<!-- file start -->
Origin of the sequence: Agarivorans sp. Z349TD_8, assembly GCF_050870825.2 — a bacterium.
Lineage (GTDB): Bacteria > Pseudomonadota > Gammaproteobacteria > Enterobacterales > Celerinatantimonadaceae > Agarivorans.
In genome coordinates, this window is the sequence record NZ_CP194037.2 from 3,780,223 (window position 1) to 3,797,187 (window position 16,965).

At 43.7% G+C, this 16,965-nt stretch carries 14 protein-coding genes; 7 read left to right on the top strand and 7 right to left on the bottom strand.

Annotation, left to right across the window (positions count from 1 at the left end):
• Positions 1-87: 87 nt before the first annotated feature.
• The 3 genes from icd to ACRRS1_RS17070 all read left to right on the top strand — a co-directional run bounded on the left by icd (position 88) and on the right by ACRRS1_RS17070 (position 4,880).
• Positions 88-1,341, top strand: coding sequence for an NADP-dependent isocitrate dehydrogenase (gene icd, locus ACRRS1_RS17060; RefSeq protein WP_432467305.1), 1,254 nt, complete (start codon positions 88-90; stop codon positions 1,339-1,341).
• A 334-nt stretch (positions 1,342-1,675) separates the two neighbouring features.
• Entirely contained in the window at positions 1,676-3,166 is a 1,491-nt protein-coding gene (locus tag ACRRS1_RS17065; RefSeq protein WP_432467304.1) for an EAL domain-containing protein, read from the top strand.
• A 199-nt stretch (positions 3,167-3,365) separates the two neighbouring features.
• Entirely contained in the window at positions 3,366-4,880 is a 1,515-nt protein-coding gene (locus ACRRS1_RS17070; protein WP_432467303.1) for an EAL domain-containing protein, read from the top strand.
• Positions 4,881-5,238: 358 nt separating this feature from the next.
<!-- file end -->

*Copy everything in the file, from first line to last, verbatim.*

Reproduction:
Origin of the sequence: Agarivorans sp. Z349TD_8, assembly GCF_050870825.2 — a bacterium.
Lineage (GTDB): Bacteria > Pseudomonadota > Gammaproteobacteria > Enterobacterales > Celerinatantimonadaceae > Agarivorans.
In genome coordinates, this window is the sequence record NZ_CP194037.2 from 3,780,223 (window position 1) to 3,797,187 (window position 16,965).

At 43.7% G+C, this 16,965-nt stretch carries 14 protein-coding genes; 7 read left to right on the top strand and 7 right to left on the bottom strand.

Annotation, left to right across the window (positions count from 1 at the left end):
• Positions 1-87: 87 nt before the first annotated feature.
• The 3 genes from icd to ACRRS1_RS17070 all read left to right on the top strand — a co-directional run bounded on the left by icd (position 88) and on the right by ACRRS1_RS17070 (position 4,880).
• Positions 88-1,341, top strand: coding sequence for an NADP-dependent isocitrate dehydrogenase (gene icd, locus ACRRS1_RS17060; RefSeq protein WP_432467305.1), 1,254 nt, complete (start codon positions 88-90; stop codon positions 1,339-1,341).
• A 334-nt stretch (positions 1,342-1,675) separates the two neighbouring features.
• Entirely contained in the window at positions 1,676-3,166 is a 1,491-nt protein-coding gene (locus tag ACRRS1_RS17065; RefSeq protein WP_432467304.1) for an EAL domain-containing protein, read from the top strand.
• A 199-nt stretch (positions 3,167-3,365) separates the two neighbouring features.
• Entirely contained in the window at positions 3,366-4,880 is a 1,515-nt protein-coding gene (locus ACRRS1_RS17070; protein WP_432467303.1) for an EAL domain-containing protein, read from the top strand.
• Positions 4,881-5,238: 358 nt separating this feature from the next.